Even Mr. Bowmore gave way to human weakness, and condescended to feel astonished in the face of such an event as this. "What next?" he exclaimed.
"Wait till we get to the hotel," said Percy.
In half an hour more the landlord had received them, and the waiter had led them to the right door. Percy pushed the man aside, and burst into the room.
Captain Bervie was alone, reading a newspaper. Before the first furious words had escaped Percy's lips, Bervie silenced him by pointing to a closed door on the right of the fireplace.
"She is in that room," he said; "speak quietly, or you may frighten her. I know what you are going to say," he added, as Percy stepped nearer to him. "Will you hear me in my own defense, and then decide whether I am the greatest scoundrel living, or the best friend you ever had?"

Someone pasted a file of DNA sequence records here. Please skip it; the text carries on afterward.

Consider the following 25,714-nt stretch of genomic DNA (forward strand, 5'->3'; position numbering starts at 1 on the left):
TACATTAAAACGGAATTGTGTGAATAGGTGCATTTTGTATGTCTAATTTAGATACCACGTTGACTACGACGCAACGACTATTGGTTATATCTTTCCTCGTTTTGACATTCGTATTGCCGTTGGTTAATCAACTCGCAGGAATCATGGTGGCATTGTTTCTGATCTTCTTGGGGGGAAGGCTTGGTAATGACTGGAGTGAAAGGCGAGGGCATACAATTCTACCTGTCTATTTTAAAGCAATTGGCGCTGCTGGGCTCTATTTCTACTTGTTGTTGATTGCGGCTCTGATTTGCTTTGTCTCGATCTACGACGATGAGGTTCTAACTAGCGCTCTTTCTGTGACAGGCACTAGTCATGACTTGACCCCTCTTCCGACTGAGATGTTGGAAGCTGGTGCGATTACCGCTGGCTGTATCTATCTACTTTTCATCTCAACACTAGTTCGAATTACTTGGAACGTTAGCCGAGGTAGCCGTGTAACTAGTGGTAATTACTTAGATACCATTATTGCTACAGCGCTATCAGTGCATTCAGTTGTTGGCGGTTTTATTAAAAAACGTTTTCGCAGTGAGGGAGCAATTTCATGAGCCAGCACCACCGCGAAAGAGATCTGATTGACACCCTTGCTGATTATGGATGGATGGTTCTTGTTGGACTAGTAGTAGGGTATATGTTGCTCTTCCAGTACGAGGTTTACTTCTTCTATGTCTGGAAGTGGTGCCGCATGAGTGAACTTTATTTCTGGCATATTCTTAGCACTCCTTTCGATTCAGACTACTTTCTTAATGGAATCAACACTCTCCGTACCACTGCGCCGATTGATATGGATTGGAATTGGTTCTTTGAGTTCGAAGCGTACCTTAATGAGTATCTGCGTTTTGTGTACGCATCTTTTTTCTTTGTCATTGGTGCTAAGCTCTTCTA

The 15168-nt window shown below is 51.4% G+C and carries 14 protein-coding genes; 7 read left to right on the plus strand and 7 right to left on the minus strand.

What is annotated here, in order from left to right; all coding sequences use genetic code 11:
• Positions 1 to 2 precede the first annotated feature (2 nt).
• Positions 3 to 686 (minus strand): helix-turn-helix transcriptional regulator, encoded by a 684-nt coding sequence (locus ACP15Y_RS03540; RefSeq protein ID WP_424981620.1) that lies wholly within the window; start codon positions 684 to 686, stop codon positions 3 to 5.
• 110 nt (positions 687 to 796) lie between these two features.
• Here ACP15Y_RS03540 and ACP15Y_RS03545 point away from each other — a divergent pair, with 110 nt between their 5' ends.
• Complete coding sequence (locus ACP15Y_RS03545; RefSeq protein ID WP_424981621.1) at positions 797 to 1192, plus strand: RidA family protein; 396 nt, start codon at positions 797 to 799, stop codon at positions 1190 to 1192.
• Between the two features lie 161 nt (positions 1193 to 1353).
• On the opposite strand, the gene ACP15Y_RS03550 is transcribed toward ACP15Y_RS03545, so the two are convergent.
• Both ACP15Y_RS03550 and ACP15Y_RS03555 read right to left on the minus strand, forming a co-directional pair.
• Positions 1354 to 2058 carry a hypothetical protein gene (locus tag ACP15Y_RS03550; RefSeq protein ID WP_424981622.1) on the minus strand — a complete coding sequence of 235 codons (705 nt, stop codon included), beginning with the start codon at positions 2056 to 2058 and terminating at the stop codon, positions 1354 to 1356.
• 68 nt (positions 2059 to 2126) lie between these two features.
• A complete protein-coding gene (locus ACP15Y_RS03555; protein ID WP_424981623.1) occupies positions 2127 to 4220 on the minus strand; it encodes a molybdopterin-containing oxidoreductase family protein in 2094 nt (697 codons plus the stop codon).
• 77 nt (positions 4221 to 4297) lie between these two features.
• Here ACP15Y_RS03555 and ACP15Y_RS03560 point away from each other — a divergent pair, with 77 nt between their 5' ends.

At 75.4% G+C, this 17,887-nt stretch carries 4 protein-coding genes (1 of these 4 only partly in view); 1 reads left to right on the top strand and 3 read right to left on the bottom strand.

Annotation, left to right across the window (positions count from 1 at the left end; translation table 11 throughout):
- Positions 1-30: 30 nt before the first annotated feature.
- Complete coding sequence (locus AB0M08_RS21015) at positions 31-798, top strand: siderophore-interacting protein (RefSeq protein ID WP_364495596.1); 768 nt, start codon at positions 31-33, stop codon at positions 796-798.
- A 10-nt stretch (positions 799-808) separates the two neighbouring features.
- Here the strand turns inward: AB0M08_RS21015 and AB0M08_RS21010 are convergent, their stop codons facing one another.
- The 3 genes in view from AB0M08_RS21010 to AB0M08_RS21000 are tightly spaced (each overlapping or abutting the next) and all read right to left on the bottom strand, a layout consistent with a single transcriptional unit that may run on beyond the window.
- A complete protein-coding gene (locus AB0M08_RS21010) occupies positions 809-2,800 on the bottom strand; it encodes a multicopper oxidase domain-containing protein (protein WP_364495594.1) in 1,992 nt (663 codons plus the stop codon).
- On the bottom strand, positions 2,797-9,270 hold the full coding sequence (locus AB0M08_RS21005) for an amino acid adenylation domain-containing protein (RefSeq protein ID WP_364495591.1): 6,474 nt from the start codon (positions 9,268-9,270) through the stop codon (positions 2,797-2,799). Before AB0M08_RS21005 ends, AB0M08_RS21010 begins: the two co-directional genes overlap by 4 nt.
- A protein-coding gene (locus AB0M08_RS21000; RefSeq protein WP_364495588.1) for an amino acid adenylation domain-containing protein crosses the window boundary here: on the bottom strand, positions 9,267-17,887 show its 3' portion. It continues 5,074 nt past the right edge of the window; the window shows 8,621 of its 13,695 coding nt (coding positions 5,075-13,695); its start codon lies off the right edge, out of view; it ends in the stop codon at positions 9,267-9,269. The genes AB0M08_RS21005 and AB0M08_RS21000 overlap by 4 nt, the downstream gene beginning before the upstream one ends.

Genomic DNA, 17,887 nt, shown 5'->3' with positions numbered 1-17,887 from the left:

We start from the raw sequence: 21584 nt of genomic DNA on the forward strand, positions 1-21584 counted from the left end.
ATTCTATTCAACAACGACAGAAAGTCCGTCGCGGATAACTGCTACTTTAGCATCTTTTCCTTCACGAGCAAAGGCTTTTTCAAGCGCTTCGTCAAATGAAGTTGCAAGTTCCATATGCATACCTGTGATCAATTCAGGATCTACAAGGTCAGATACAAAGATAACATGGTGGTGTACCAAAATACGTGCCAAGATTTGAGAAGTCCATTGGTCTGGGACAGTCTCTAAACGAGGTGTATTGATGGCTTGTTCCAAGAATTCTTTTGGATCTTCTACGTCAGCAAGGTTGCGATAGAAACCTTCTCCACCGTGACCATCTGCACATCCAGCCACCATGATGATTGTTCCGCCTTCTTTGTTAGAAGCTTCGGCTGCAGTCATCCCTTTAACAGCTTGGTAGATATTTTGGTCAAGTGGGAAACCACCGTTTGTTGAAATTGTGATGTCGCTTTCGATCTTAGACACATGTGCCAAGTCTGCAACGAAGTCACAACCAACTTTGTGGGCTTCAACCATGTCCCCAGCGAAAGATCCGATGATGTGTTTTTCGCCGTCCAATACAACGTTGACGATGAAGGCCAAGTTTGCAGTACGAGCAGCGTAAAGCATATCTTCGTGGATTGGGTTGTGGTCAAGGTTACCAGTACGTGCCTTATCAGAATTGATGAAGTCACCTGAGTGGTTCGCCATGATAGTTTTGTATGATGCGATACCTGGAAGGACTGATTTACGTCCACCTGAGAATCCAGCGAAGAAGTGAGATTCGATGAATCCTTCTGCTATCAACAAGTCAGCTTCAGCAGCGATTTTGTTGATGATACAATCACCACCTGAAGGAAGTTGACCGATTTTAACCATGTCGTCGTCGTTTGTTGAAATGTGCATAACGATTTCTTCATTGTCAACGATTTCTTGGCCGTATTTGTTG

He put the question kindly, with something that was at once grave and tender in his look and manner. The extraordinary composure with which he acted and spoke had its tranquilizing influence over Percy. He felt himself surprised into giving Bervie a hearing.
"I will tell you first what I have done," the Captain proceeded, "and next why I did it. I have taken it on myself, Mr. Linwood, to make an alteration in your wedding arrangements. Instead of being married at Dartford church, you will be married (if you see no objection) at the chapel of the embassy in Paris, by my old college friend the chaplain."
This was too much for Percy's self-control. "Your audacity is beyond belief," he broke out.